Olympics spur surge in interest in Kalamazoo Curling League

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KALAMAZOO, Mich. – The Winter Olympics are in full swing and that brings a lot of attention to the winter games, including the sport of curling.

The Kalamazoo Curling League offers anyone the chance to learn how to glide those granite stones down the ice.

"It's a great sport and a very social sport, because you get to know the people that you are curling with,” says Marcus Gleaton, one of the founders of the club. "The Olympics comes, and it always brings more people out. We have a lot of Canadians that used to curl."

The Kalamazoo Curling League has been around since 1988, bringing people in from all over Michigan to learn the basics of the sport.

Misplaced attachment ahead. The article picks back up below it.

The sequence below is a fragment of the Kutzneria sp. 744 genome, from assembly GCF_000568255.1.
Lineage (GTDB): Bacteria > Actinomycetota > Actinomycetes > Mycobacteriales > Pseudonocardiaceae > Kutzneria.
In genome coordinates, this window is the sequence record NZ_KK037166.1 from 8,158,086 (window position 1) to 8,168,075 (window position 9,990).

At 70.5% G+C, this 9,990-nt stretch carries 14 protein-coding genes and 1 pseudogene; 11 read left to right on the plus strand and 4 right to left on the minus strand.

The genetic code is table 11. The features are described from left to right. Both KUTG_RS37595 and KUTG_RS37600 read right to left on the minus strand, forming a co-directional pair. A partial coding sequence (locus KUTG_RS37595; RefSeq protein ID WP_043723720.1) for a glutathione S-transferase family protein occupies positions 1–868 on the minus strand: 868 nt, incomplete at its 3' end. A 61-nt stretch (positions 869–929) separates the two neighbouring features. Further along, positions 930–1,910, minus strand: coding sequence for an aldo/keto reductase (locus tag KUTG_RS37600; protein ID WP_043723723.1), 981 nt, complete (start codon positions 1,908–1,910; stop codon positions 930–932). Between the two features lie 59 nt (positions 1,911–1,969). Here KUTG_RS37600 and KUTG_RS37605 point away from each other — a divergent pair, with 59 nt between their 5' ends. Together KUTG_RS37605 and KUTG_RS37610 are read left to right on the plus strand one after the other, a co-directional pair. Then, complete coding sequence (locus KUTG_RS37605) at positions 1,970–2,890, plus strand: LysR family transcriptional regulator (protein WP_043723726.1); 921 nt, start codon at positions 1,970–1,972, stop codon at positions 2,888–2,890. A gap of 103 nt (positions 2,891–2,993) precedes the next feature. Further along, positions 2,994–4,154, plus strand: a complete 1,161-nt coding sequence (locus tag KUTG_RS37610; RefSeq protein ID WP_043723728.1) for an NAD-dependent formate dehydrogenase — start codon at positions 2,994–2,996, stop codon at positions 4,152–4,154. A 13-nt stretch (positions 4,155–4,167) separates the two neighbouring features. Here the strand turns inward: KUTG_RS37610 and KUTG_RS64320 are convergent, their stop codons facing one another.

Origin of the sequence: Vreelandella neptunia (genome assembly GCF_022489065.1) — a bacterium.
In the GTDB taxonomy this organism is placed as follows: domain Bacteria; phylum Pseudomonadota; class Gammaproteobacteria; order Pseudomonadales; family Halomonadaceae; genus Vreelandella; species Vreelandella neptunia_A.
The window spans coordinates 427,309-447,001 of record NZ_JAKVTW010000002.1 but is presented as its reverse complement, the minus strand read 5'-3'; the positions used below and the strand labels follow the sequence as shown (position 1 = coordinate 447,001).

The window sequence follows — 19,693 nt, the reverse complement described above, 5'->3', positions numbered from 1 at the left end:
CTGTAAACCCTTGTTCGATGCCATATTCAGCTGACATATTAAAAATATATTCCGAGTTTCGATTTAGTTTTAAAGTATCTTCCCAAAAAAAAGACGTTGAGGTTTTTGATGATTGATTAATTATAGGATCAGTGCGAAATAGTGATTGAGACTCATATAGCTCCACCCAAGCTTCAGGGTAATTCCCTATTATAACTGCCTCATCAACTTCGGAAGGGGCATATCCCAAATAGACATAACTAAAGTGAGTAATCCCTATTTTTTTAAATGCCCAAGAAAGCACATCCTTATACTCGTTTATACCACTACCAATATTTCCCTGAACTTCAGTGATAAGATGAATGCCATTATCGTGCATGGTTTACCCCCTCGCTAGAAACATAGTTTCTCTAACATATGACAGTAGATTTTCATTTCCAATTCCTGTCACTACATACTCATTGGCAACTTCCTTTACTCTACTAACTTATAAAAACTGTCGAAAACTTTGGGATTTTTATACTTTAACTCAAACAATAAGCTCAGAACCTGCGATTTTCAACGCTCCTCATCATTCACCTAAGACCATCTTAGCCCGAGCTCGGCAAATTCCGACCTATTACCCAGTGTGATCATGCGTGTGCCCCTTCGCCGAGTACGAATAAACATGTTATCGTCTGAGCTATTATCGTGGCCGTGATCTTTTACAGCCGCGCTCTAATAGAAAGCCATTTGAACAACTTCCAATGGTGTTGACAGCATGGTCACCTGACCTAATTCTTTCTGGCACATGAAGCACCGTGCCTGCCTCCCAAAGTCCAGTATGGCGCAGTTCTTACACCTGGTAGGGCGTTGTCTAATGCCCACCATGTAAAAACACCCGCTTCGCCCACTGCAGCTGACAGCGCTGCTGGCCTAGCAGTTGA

"The curl is (this): You put a turn on the rock, one way or another. That actually makes the rock curl the way that you turn it, and that is how it gets its name curling," said Gleaton.

Then there are those people with the brooms: "They're actually helping to melt the ice ever so slightly, so it makes the friction a little bit less so the rock will go a little bit further," says Gleaton.

For players, it’s all about the fun and challenge on the ice.

"Curling is a lot more strategic then people realize,” says Kristin Overhiser, who has been playing for 3 years. "It’s a really fun game to play. It's also really great because the winners have to buy the losers beer, so it’s a win-win situation.”

The granite stones weigh about 42 pounds and are rather pricey, costing about $1,000 each. But they can last for 40 to 50 years if they're cared for properly.

The Kalamazoo Curling League typically runs from October to March but is offering mini-league play into April this year on the heels of interest generated by the Olympics.

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